CO2 Cuts: Finding the Right Balance between Protecting Trade and Fighting Climate Change

MEPs vote last week on plans to reform the EU’s emissions trading system (ETS), a scheme set up to help reduce greenhouse gases, which is not not working as expected. Although the EU is the world’s third largest CO2 emitter, it also harbours the most ambitious climate target: to cut emissions by at least 40% by 2030 compared to 1990 levels. The plans voted on in Parliament this week should help achieve this target while maintaining Europe’s industrial competitiveness.

Launched in 2005, the emissions trading schemes obliges more than 11,000 power plants and factories to hold a permit for each tonne of CO2 they emit. Companies have to buy them through auctions. However, some of them are allocated for free, particularly in sectors at risk of having companies move production to other regions with laxer emission constraints.

The amount of permits put on auction is reduced year by year. The share of freely allocated permits is also reduced, except for critical industries. This should provide a financial incentive to pollute less: the less you pollute, the less you pay.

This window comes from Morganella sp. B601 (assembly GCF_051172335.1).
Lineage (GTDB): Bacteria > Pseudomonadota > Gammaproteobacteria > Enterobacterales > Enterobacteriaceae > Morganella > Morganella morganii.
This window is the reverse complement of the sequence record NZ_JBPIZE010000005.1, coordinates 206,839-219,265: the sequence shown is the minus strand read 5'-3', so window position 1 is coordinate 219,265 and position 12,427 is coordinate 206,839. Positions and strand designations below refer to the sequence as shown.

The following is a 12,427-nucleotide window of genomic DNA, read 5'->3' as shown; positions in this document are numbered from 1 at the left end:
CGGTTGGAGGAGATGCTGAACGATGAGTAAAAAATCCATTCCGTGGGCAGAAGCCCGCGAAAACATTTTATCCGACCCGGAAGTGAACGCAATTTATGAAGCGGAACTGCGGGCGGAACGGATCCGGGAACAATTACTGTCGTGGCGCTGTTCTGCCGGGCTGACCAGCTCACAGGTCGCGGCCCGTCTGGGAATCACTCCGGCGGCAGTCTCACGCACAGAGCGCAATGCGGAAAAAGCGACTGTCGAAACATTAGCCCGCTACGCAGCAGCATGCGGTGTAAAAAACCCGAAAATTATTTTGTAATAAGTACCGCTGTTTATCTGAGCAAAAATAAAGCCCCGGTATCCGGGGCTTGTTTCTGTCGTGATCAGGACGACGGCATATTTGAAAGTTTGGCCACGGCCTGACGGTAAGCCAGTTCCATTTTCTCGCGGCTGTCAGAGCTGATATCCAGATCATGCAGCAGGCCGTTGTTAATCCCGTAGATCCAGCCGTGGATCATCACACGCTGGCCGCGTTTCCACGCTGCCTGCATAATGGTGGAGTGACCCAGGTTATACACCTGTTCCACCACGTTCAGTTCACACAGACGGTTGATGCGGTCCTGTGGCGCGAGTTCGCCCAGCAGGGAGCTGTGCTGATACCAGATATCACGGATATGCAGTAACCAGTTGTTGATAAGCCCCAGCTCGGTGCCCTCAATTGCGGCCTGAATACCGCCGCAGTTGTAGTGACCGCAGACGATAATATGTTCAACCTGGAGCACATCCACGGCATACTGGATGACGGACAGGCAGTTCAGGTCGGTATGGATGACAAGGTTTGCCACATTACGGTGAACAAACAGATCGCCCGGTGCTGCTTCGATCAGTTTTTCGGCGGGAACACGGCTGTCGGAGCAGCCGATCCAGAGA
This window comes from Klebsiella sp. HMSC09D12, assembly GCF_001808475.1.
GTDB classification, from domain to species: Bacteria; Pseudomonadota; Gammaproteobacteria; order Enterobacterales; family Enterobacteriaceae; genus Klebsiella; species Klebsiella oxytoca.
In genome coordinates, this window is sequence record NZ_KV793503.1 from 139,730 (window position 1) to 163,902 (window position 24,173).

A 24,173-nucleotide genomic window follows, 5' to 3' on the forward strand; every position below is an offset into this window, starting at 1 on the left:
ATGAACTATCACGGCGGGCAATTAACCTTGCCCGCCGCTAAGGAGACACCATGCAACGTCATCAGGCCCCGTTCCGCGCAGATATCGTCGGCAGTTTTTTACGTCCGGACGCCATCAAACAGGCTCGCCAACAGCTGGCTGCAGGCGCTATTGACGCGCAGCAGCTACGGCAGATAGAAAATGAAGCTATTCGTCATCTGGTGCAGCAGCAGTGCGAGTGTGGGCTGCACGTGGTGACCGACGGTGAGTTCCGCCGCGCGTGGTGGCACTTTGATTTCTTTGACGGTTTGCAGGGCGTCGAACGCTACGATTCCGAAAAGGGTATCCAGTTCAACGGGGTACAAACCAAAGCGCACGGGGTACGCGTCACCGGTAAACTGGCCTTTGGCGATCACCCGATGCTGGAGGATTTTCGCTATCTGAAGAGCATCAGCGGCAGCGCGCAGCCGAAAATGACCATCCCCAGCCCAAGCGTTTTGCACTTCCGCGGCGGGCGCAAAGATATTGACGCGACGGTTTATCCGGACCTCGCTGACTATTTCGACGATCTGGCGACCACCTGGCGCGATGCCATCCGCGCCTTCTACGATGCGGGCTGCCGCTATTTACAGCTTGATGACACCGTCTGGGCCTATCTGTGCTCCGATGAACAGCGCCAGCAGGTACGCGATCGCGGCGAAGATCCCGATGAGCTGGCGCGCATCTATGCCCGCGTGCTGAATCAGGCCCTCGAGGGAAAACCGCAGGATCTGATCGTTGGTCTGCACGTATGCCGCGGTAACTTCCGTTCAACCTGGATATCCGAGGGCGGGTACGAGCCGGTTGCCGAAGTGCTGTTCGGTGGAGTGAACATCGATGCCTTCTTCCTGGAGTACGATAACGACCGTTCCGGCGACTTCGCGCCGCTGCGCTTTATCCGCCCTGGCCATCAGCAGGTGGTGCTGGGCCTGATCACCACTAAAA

However, the price of permits have been very low in recent years because of oversupply, which means companies have little incentive to switch to less polluting technologies.

On Wednesday, MEPs vote on proposals aimed at reducing oversupply and boosting prices, including a proposal to reduce the supply of permits at a faster rate, as well as putting a certain amount of them in reserve.

The changes will form the basis of further negotiations with the governments of member states on the final text of the directive. UK ECR member Ian Duncan, who wrote the report with recommendations to fellow MEPs, will lead the negotiations on behalf of Parliament.